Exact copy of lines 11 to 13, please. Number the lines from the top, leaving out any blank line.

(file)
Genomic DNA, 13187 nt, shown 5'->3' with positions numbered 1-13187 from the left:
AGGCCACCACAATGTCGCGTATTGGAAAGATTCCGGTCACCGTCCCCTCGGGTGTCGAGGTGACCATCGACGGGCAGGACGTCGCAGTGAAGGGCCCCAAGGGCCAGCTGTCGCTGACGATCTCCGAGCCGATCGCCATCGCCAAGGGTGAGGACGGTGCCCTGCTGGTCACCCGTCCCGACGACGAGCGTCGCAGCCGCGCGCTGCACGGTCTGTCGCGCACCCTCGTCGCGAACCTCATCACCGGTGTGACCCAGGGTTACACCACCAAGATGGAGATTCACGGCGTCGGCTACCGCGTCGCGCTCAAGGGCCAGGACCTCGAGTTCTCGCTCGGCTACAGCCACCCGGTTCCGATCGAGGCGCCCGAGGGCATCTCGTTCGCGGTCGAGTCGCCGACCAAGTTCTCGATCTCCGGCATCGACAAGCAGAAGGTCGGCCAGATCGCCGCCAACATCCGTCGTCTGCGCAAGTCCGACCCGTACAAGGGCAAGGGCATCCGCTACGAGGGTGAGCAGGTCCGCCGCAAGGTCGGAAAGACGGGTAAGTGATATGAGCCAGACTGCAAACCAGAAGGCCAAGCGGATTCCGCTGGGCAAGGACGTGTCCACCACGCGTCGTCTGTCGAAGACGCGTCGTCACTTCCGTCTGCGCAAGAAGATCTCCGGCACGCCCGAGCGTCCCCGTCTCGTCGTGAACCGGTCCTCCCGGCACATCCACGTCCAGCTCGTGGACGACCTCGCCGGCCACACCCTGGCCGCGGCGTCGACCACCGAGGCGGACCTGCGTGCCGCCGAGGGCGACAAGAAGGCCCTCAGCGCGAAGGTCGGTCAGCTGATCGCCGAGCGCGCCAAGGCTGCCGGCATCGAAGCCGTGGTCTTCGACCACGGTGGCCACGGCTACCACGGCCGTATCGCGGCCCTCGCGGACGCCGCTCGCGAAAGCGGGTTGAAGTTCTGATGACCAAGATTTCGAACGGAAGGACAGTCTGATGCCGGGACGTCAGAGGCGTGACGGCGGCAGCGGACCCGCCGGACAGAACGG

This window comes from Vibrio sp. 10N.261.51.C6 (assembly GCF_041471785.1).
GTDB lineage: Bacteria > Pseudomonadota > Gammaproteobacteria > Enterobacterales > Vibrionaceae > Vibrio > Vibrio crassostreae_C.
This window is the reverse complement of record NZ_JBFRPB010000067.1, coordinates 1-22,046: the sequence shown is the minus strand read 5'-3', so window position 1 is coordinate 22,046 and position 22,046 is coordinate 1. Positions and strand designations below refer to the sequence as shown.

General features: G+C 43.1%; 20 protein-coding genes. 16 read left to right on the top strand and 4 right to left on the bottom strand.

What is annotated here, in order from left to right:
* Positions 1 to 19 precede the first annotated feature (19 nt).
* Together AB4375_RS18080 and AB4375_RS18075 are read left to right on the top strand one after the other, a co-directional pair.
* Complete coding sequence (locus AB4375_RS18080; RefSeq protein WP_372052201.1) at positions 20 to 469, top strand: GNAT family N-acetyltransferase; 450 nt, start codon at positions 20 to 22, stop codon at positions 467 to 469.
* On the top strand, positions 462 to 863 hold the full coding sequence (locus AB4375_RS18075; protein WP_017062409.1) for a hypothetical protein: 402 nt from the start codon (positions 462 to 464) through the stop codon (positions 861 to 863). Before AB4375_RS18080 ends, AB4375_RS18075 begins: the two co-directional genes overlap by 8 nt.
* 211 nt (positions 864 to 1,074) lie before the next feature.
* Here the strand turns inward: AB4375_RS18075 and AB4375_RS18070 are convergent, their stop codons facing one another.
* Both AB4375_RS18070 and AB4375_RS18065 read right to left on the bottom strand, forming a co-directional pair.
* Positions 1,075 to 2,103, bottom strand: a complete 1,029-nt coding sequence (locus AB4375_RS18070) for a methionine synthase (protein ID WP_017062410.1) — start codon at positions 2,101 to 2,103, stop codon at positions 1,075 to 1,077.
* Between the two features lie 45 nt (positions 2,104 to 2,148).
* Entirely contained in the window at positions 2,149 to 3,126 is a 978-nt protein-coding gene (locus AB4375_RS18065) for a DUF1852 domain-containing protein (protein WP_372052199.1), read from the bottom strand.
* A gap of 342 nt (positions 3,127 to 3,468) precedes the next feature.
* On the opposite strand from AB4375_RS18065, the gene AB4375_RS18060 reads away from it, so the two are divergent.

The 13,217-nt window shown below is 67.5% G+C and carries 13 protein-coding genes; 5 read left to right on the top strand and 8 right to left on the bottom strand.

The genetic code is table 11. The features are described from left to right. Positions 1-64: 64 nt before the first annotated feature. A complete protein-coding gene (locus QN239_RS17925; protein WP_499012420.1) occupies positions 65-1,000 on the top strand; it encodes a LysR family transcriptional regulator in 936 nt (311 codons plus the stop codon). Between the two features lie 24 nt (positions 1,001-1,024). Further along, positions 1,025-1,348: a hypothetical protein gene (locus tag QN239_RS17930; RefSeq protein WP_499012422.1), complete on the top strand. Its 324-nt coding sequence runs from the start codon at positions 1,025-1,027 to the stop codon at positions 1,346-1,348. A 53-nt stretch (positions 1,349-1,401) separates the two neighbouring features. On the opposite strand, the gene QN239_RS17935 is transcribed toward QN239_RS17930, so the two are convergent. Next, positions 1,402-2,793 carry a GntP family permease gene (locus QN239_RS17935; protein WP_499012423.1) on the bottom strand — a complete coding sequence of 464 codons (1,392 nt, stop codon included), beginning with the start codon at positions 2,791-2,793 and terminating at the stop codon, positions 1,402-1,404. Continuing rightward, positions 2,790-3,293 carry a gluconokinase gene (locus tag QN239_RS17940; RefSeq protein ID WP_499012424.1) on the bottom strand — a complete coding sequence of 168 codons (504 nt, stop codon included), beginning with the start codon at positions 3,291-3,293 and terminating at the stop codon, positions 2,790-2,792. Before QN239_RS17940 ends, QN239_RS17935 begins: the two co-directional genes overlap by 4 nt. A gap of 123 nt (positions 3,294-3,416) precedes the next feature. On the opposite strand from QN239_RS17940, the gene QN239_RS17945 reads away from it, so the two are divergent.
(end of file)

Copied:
* On the top strand, positions 462 to 863 hold the full coding sequence (locus AB4375_RS18075; protein WP_017062409.1) for a hypothetical protein: 402 nt from the start codon (positions 462 to 464) through the stop codon (positions 861 to 863). Before AB4375_RS18080 ends, AB4375_RS18075 begins: the two co-directional genes overlap by 8 nt.
* 211 nt (positions 864 to 1,074) lie before the next feature.
* Here the strand turns inward: AB4375_RS18075 and AB4375_RS18070 are convergent, their stop codons facing one another.